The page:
During World War II, the RAF capitalized on the technological advancements that were used in the design and construction of The Hawker Hurricane, which had more victories than any other RAF fighter. It was produced by Hawker Aircraft and used by the RAF throughout World War II. From the plane’s introduction in 1937 through 1944, Hawker Aircraft completed a grand total of 14,533 Hawker Hurricanes. (HH) The Hawker Hurricane incorporated a liquid cooled, V-12 engine made by Rolls Royce, which was later incorporated in the British Supermarine Spitfire as well. The Hawker was designed to utilise all pre-existing tools and manufacturing equipment available. The result was an aircraft that was both easy to maintain and durable. The Hurricane MK.IIC weighed 5,745 lbs empty and 7,670 lbs loaded. It had a maximum speed of 340 mph, a rate of climb of 2,780 feet per minute, and a service ceiling of 36,000 feet. The Hurricane had a range of 600 miles. It was armed with four 20 mm autocannons that were manufactured by Hispano Suiza. (HH) The Hawker could carry either two 250 lb bombs or one 500 lb bomb. The Hawker Hurricane was utilised in all theaters during the war. It fought in the skies over France, North Africa, Malta, and Russia In the European theater. It was also used in the Pacific countries such as Burma, Malaysia, and Dutch West Indies. (HH) Although it was less popular than the Spitfire, the Hurricane was said to have been responsible for the majority of air victories during the Battle of Britain. The Hawker Hurricane made an impact throughout the war in various locations, but it most notably influenced the success of the RAF’s military tactics during the aforementioned Battle of Britain.
Although the Hawker Hurricane boasts the most victories, another RAF fighter plane holds the highest win-loss ratio: The Supermarine Spitfire. J. Mitchell, chief designer at Supermarine Aviation Works, designed this short range, high performance interceptor. Mitchell designed its elliptical wing to have the thinnest possible cross-section. This enabled the Spitfire to have a higher top speed than several contemporary fighters, including the aforementioned Hawker Hurricane, which made it an ideal interceptor. Until his death from cancer in 1937, Mitchell continued to refine the design. Afterwards, his colleague Joseph Smith took over as chief designer, overseeing the development of the Spitfire through its multitude of variants. The original airframe was designed to be driven by Rolls-Royce V-12 Merlin engine, producing 1,030 hp (768 kW). (BBC) Even still, the Spitfire’s airframe was strong enough and adaptable enough to use increasingly powerful Merlin makes and, later, Rolls-Royce Griffon engines that produced up to 2,340 hp (1,745 kW). This directly caused the Spitfire’s performance and capabilities to improve, often in dramatic fashion. (BBC) Throughout the Battle of Britain (July–October 1940), the Spitfire was perceived by the public to be the RAF’s token fighter, even though the more numerous Hawker Hurricane shouldered a greater proportion of the burden against the Luftwaffe. However, due to its higher performance, Spitfire units had a lower attrition rate and a higher win-loss ratio than the Hurricanes. (BBC) After the Battle of Britain, the Spitfire surpassed the Hurricane to become the lead RAF Fighter Command, and it saw action in all theatres. Loved by its pilots, the Spitfire served several roles: photo-reconnaissance, interceptor, fighter-bomber, and trainer. The Spitfire was the fastest plane flown in World War II. (BBC) It allowed for faster interception, which brought forth many advantages for the RAF. Its speed had the most notable impact on the RAF’s military tactics, as they chose to utilize its abilities to the fullest.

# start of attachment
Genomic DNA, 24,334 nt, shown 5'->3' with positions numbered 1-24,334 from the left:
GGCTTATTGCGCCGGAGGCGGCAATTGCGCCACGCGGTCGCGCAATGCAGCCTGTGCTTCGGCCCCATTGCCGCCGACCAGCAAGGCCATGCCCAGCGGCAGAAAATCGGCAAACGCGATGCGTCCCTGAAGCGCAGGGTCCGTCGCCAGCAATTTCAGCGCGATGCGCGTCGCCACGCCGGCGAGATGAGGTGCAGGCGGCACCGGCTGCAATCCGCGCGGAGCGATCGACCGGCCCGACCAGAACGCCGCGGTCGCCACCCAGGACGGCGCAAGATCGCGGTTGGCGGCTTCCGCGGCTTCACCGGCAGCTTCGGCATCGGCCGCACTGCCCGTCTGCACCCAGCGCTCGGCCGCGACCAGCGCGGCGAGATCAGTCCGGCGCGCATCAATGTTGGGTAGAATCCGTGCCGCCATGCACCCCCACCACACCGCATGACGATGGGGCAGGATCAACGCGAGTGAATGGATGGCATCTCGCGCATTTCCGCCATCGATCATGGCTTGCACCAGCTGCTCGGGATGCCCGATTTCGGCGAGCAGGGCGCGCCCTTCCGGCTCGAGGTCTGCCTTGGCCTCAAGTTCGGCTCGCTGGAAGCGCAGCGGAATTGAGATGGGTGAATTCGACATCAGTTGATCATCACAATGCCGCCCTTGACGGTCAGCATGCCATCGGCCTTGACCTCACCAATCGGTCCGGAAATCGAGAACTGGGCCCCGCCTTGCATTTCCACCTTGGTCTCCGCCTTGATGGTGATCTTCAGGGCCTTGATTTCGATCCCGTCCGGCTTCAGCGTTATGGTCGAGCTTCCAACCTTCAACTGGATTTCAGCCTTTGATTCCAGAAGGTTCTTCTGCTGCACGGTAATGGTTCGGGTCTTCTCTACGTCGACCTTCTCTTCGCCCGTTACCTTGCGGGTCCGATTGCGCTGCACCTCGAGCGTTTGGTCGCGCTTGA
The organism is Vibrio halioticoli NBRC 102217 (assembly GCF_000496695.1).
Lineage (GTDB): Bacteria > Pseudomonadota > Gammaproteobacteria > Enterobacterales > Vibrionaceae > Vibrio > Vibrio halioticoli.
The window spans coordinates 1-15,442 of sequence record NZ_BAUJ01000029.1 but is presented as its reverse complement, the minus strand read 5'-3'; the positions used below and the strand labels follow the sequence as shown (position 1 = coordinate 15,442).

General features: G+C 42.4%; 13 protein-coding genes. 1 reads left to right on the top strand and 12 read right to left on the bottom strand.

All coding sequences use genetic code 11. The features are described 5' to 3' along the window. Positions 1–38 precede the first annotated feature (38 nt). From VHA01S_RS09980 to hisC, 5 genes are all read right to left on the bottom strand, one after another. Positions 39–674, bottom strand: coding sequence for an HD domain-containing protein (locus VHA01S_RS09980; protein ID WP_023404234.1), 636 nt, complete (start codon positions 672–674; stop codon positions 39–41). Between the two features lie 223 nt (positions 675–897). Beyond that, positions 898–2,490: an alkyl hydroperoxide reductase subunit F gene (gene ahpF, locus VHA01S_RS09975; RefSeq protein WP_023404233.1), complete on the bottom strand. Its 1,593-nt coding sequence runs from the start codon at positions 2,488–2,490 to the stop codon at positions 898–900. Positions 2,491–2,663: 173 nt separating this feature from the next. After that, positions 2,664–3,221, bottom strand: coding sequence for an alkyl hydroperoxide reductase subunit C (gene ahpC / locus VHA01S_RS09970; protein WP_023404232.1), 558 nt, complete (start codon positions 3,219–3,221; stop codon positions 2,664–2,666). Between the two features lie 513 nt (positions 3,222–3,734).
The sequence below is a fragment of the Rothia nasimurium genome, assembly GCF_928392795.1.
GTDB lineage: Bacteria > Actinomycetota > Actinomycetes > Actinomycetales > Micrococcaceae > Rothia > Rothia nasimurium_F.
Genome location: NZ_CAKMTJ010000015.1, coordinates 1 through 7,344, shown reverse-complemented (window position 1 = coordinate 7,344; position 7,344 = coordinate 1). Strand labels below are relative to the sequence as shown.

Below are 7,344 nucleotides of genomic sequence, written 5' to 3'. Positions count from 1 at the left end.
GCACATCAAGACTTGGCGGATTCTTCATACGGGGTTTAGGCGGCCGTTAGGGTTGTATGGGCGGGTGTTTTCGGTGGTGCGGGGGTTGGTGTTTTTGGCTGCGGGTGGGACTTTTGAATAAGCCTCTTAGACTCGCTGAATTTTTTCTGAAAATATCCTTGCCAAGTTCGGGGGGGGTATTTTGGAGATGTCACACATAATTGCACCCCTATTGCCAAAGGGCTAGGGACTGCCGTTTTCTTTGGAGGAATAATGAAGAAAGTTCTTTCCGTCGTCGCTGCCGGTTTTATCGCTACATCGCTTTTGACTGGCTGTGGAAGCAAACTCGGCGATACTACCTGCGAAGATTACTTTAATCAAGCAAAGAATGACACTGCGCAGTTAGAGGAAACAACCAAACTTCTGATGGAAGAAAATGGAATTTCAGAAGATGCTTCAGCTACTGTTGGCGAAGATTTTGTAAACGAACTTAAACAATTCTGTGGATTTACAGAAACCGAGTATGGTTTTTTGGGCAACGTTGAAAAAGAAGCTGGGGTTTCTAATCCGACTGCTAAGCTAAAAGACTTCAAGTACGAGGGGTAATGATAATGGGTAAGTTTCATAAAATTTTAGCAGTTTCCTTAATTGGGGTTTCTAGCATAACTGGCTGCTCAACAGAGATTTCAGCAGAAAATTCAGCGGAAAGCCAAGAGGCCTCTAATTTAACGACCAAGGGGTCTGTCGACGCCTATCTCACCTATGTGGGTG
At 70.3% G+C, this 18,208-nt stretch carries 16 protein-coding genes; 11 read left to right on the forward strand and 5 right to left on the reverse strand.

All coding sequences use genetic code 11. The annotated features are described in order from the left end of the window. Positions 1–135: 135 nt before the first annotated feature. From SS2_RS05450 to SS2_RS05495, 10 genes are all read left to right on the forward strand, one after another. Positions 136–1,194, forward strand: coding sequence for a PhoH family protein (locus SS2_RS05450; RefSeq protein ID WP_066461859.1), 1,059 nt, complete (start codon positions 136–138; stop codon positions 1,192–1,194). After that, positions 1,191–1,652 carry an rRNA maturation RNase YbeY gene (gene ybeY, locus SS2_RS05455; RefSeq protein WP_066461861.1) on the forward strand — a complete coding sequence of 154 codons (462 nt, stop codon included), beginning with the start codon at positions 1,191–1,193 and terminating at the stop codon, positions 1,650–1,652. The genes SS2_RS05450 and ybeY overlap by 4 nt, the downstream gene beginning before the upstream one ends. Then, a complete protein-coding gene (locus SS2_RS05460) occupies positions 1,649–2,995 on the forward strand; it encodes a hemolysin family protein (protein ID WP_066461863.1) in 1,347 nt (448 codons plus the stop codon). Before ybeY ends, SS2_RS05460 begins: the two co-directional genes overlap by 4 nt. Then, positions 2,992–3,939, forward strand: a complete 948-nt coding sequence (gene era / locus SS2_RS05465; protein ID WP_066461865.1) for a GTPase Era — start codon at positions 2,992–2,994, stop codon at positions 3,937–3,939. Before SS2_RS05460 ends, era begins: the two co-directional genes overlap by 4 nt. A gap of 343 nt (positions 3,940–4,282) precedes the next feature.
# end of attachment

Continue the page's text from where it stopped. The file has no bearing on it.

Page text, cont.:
These noteworthy technological advancements in aerial warfare, made during World War II, had the greatest impact on the Allies’ and Axis’ military tactics. In truth, the Allies’ major victories were won in the air before on land. Designers, engineers, and physicists worked together to create aircrafts that utilized the latest discoveries in technology. Could such advancements have been made if people were not under the pressure of war? Do desperate times, struggles, and tribulations advance society more so than times of peace? Throughout history, times of tribulation have brought forth much fruit. For example, the early Christian church faced persecution in Jerusalem. This caused them to flee the city, which ultimately led to the spreading of the gospel–the exact opposite of what the Jewish religious leaders and Romans wanted and the exact outcome they were trying to prevent. Another example of positive advancement birthed through oppression is the outcome of the American Revolution. England was depriving the colonists of religious freedom and oppressing them in various ways. After Thomas Paine published “Common Sense” many colonist got on board with those who had already taken a stand against the crown. Enough colonists came together to successfully amend military tactics–like using guerrilla style warfare–and win America’s freedom. This begs the question, does having a common enemy bring people together and make it easier to advance society and technology? History would propose “yes.”